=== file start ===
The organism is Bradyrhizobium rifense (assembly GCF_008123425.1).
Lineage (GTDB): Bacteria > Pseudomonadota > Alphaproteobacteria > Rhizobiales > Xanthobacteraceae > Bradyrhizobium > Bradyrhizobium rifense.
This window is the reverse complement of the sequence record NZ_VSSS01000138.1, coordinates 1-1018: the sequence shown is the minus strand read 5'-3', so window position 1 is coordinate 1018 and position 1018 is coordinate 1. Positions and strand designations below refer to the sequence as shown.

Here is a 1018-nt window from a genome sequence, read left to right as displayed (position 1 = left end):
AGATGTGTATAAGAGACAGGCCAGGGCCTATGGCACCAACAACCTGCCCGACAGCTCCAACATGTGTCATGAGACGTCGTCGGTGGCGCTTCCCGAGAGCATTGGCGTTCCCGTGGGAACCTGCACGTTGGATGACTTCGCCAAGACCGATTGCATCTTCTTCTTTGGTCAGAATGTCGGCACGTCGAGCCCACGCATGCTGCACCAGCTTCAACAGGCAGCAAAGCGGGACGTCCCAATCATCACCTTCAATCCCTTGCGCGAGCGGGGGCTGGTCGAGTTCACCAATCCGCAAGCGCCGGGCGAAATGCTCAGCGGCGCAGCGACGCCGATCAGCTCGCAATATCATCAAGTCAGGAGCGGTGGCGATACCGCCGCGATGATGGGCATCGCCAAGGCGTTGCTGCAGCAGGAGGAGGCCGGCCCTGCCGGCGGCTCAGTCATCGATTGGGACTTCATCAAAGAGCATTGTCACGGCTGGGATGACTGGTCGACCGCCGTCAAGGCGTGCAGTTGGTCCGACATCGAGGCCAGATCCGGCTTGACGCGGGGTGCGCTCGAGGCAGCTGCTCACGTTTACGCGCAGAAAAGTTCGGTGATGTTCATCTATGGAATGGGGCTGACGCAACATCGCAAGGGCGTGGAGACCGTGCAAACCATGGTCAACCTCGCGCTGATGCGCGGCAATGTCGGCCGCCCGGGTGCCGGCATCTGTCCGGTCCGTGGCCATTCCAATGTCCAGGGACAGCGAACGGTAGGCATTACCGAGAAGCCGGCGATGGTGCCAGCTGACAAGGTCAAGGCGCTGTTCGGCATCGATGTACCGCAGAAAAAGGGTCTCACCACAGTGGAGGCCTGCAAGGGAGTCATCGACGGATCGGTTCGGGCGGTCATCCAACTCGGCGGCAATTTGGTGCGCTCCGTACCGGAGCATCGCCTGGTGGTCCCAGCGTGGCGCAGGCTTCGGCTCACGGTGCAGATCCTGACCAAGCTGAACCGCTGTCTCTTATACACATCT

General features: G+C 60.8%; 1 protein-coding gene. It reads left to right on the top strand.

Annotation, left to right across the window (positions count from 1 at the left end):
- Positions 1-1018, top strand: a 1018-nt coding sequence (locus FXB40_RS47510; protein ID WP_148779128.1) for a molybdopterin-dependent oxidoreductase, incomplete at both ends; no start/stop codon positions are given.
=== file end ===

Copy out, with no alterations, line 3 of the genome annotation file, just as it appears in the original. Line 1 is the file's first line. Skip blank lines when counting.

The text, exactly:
This window is the reverse complement of the sequence record NZ_VSSS01000138.1, coordinates 1-1018: the sequence shown is the minus strand read 5'-3', so window position 1 is coordinate 1018 and position 1018 is coordinate 1. Positions and strand designations below refer to the sequence as shown.